M&S shares suffer further losses
Shares in Marks & Spencer suffered another day of losses today as concerns grow that its star-studded clothing relaunch is failing to revive the chain.
The retail giant was down around 3%, after shedding almost 3% yesterday, as new market share data poured doubt on its clothing turnaround and City analysts downgraded its prospects.
Chief executive Marc Bolland is attempting to halt eight consecutive quarters of falling general merchandise sales - which span clothing and non-food - with an advertising campaign featuring Dame Helen Mirren and Olympic boxer Nicola Adams.
But figures from researcher Kantar Worldpanel showed M&S's share of the womenswear market fell further in the 24 weeks to the end of August.
The retailer lost 0.6 percentage points of market share, compared with 0.7 percentage points in the prior month, the Financial Times reported.
The data covers the early days of its new autumn/winter ranges, which began arriving in stores from July but were only formally launched at the start of September.
Meanwhile, analysts at Deutsche Bank and Credit Suisse cut their general merchandise forecasts to negative for the three months to the end of September.
That brought M&S's share price rally - which saw them climb to a five-and-a-half year high of 520.5p last month - to an abrupt halt.
After the chain disappointed with a 1.6% fall in like-for-like general merchandise sales in the 13 weeks to the end of June, Deutsche analysts now expect a 2% second-quarter decline, compared with a previous forecast for flat sales.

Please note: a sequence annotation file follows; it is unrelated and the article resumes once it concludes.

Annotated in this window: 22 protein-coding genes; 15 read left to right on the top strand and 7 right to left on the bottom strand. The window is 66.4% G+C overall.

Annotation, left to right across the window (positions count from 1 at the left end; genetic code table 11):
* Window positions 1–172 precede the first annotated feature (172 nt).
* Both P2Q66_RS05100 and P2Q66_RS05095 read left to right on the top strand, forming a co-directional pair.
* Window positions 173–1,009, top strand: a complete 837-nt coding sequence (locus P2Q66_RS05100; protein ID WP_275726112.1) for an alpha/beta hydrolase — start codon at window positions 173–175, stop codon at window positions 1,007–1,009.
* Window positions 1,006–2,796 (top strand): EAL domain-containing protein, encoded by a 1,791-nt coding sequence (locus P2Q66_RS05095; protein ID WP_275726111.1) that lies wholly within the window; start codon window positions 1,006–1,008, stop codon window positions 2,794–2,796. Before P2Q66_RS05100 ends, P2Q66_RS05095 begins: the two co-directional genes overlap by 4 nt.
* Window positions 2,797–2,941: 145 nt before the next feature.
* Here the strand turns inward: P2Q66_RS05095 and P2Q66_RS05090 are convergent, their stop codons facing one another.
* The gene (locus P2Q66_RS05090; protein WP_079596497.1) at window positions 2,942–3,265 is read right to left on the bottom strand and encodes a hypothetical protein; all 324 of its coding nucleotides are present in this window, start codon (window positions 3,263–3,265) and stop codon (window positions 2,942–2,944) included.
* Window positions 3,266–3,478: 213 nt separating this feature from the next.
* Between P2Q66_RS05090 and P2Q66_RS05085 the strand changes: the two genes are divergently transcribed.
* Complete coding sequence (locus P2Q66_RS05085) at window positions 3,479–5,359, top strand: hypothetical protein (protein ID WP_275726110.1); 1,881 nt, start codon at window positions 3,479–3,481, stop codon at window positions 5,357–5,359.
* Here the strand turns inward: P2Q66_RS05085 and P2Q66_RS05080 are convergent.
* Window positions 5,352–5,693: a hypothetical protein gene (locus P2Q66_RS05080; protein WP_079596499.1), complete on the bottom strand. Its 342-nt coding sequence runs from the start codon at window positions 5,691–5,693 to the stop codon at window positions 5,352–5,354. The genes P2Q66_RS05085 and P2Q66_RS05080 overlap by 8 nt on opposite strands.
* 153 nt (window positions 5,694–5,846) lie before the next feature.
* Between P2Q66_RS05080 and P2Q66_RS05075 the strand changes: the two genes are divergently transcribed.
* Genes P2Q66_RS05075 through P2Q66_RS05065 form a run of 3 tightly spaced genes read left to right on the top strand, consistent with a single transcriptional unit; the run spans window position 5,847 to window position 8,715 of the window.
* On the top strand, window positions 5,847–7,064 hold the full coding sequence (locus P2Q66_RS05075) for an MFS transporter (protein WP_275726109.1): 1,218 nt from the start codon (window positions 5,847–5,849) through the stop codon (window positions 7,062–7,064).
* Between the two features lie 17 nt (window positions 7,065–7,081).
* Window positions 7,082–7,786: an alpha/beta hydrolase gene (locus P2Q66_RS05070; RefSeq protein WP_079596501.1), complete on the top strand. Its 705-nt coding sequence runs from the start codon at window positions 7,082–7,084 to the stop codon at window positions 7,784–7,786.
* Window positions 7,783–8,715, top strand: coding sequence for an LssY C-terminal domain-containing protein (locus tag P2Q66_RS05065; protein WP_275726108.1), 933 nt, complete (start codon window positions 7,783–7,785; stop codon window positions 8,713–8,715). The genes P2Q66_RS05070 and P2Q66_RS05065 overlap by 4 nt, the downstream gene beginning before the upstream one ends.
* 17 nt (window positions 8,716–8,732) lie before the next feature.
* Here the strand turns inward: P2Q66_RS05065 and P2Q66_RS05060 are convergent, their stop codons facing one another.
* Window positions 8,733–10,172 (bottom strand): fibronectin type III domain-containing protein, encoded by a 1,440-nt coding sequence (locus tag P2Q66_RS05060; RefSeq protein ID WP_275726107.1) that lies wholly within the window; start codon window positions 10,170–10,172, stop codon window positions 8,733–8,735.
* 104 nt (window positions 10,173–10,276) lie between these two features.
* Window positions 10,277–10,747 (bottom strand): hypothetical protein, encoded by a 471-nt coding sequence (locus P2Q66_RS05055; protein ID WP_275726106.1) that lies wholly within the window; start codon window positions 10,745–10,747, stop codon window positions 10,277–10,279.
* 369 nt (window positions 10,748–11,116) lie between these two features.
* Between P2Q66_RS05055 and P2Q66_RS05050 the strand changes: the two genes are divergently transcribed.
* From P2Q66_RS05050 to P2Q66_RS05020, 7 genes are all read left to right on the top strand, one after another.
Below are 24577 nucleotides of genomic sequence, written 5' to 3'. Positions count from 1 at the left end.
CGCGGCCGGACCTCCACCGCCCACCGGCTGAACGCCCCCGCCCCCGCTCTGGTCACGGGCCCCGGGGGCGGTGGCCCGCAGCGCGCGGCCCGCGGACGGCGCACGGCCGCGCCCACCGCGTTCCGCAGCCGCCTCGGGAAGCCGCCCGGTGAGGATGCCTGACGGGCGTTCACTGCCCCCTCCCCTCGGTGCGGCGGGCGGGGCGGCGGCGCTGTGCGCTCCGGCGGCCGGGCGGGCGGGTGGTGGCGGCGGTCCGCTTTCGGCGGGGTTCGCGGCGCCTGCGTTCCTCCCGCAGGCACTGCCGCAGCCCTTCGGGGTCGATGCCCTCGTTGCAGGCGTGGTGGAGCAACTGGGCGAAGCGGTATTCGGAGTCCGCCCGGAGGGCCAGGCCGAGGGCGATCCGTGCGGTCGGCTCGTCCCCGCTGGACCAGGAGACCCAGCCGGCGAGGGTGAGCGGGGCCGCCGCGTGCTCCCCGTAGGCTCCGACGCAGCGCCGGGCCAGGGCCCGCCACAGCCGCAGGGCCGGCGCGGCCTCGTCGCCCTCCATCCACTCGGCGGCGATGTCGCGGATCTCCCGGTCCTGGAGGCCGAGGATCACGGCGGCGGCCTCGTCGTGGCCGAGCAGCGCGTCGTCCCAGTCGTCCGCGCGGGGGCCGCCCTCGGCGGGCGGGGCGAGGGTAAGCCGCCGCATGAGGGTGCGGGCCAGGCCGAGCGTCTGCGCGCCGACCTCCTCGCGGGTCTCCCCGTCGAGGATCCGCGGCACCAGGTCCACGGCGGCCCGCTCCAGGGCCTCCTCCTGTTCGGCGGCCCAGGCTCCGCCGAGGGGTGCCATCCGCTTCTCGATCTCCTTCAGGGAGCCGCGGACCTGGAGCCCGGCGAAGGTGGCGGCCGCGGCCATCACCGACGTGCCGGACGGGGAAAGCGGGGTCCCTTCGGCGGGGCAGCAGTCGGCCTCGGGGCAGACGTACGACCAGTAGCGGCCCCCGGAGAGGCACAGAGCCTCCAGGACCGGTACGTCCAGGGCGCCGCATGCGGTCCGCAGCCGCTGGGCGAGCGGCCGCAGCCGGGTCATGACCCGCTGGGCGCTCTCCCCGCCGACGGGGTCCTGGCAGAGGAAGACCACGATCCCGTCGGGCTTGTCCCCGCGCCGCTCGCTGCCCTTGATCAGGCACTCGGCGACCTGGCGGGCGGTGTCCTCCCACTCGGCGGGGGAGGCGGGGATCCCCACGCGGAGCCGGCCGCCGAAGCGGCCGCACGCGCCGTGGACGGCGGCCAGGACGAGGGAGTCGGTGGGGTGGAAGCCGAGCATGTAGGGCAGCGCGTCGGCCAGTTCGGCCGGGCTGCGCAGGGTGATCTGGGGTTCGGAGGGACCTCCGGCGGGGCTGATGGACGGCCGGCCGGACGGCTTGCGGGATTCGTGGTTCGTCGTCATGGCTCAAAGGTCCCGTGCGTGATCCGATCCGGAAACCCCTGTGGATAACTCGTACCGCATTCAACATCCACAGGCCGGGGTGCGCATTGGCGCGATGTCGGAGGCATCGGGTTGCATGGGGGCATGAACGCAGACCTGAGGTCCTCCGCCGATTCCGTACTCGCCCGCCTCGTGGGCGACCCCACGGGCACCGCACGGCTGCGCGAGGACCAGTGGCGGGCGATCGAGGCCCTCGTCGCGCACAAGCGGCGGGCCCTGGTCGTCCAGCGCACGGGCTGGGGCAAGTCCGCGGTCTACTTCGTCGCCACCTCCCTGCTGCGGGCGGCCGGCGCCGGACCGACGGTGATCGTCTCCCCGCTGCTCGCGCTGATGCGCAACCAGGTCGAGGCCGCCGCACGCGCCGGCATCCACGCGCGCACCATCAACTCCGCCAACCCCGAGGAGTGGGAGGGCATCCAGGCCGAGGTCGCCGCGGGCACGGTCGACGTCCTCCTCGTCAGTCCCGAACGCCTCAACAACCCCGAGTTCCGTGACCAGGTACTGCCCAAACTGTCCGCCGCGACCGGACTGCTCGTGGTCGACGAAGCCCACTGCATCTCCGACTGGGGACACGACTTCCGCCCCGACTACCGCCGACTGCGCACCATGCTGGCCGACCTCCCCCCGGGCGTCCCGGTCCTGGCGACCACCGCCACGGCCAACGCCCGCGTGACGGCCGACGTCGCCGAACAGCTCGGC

Credit Suisse analysts piled on the pressure by predicting a 1.5% general merchandise sales fall in the second quarter.
The print, billboard and online campaign featuring a dozen "leading ladies" was snapped by renowned portrait photographer Annie Leibovitz.
It was unveiled in August and features the women at locations including a boat on the River Thames and a country house in Berkshire, wearing dinner dresses, leather jackets, faux furs and stiletto heels from the ranges.
Credit Suisse analysts said while the long-awaited autumn/winter ranges show "some signs of improvement", they will not be enough to transform underlying sales or margins.
And while July's heatwave should have helped the chain, they said the weather boost will have diminished in August and September, resulting in "disappointing trading".
Deutsche Bank analysts added the clothing market has been "challenging", with retailers having to resort to heavy discounting - highlighting the chain's summer sale starting a week early.
They said: "Despite 'new' ranges arriving in store from July we doubt sufficient evidence will be given on the performance of these to persuade us or the market that the turnaround has definitely begun."
Deutsche Bank cut its pre-tax profit expectations for the first half to the end of September by about £15 million to £281 million.
Data published today by the British Retail Consortium (BRC) and KPMG showed shoppers waiting for colder weather before restocking winter wardrobes.
They said like-for-like sales growth of 0.7% on a year ago made September the weakest month of the year to date.
Unseasonably warm weather stifled sales of autumn and winter clothing collections, with cautious shoppers happy to leave purchases until later on.
Analysts at Societe Generale believe a "compelling transformation" is currently running below the surface of M&S, and reckon trading in its crucial third quarter to the end of December could show better clothing sales.
"Ultimately, we think it is capable of joining a select group of 'retail defensives', with a permanent share buyback strategy in years to come," they said in a note last week.
M&S reports first-half results on November 5.